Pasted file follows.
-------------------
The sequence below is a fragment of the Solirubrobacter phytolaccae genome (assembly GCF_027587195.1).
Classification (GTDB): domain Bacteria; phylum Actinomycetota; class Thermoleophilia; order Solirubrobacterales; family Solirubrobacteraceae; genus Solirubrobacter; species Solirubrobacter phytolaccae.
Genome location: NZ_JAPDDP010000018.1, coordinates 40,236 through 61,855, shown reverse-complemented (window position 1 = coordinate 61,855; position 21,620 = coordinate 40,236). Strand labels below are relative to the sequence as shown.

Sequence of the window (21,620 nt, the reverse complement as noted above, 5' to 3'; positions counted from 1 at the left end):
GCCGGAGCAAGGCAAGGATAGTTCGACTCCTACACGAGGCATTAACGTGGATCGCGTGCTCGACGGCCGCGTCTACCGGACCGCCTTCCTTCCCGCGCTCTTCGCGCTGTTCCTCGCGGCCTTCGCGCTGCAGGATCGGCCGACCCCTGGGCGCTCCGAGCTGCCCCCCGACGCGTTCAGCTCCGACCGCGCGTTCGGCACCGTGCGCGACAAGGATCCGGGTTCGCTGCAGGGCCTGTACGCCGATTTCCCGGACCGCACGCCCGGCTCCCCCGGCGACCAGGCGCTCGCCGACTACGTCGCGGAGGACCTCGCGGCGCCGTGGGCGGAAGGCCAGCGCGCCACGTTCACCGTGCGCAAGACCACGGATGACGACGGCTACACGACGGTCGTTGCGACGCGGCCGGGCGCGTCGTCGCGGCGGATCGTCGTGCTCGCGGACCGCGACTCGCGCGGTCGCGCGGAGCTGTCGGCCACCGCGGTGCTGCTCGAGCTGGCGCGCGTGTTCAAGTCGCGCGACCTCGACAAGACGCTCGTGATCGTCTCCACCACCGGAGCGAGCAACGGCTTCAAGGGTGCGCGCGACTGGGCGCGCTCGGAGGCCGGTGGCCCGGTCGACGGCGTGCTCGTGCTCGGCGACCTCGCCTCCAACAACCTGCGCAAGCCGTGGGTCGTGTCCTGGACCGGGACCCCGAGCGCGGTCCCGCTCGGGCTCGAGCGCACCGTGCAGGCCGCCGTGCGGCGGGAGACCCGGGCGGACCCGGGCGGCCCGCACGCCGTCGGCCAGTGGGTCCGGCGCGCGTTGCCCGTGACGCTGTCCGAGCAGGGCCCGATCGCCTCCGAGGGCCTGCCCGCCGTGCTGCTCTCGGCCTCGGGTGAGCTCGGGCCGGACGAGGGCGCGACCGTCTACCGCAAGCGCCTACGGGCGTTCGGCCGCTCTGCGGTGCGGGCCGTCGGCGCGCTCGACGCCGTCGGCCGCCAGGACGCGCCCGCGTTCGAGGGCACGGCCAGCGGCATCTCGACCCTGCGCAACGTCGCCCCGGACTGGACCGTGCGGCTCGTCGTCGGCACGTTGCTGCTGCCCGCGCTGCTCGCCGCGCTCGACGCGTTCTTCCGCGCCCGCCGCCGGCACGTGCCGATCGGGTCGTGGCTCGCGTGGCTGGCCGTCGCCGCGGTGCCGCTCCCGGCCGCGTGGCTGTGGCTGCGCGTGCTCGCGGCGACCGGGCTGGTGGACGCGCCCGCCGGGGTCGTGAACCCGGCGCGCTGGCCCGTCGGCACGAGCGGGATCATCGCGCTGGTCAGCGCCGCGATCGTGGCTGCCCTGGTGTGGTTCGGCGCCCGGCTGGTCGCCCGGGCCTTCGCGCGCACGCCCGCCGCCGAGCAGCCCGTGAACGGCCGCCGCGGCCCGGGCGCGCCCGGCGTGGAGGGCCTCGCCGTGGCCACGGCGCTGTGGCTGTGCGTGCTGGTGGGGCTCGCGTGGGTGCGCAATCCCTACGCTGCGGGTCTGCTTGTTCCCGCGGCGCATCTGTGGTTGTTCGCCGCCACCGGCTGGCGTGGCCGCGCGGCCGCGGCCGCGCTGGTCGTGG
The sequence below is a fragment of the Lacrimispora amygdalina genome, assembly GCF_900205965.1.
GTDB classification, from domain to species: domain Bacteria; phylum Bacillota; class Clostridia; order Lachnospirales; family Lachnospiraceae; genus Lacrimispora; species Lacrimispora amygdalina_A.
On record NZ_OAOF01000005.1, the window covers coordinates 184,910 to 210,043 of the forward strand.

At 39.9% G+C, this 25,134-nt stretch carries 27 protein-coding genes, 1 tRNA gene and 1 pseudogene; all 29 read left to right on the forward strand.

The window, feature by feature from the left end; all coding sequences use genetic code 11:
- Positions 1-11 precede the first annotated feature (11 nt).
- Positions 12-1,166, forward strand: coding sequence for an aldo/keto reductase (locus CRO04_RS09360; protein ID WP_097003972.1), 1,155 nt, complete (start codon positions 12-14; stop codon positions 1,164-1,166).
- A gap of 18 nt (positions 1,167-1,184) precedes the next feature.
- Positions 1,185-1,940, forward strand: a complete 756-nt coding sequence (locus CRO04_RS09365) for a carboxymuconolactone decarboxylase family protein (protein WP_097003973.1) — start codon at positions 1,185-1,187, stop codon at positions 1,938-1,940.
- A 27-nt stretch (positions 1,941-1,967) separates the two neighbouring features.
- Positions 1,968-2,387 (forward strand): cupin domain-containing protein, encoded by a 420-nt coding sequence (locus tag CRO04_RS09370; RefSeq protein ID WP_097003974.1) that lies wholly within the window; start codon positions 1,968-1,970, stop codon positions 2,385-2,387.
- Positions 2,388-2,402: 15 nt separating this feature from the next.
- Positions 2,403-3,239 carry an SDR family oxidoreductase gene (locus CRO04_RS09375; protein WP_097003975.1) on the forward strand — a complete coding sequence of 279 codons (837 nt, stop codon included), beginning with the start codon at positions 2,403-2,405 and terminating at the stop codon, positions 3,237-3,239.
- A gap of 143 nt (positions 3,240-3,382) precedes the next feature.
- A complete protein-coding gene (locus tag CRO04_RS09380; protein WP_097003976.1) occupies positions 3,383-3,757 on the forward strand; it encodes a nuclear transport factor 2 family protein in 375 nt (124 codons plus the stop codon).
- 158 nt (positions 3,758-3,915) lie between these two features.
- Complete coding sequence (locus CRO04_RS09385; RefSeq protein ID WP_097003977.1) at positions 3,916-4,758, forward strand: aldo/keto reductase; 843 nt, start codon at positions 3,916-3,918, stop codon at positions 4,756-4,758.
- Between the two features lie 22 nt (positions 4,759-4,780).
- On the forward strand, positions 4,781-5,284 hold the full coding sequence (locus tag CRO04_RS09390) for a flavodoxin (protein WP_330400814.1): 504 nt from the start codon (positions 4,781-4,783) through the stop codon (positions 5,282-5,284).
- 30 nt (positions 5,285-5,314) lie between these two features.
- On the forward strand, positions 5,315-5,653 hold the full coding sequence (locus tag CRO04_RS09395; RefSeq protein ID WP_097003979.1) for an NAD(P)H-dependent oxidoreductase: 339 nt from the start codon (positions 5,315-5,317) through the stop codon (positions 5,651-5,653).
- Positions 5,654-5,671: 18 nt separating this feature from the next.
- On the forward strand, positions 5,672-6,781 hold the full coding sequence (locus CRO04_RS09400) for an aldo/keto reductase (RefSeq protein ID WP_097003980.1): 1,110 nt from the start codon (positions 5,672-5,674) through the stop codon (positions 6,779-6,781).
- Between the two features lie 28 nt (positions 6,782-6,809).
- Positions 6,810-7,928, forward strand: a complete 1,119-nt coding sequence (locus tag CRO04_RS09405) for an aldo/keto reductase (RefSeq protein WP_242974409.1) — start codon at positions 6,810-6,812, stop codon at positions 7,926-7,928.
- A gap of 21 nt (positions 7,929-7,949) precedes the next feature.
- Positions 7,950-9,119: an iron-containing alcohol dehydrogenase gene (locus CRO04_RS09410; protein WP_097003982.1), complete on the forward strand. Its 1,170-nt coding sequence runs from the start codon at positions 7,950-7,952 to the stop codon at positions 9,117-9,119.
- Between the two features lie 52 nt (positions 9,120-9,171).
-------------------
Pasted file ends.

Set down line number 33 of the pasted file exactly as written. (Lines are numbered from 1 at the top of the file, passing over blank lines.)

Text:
- Between the two features lie 52 nt (positions 9,120-9,171).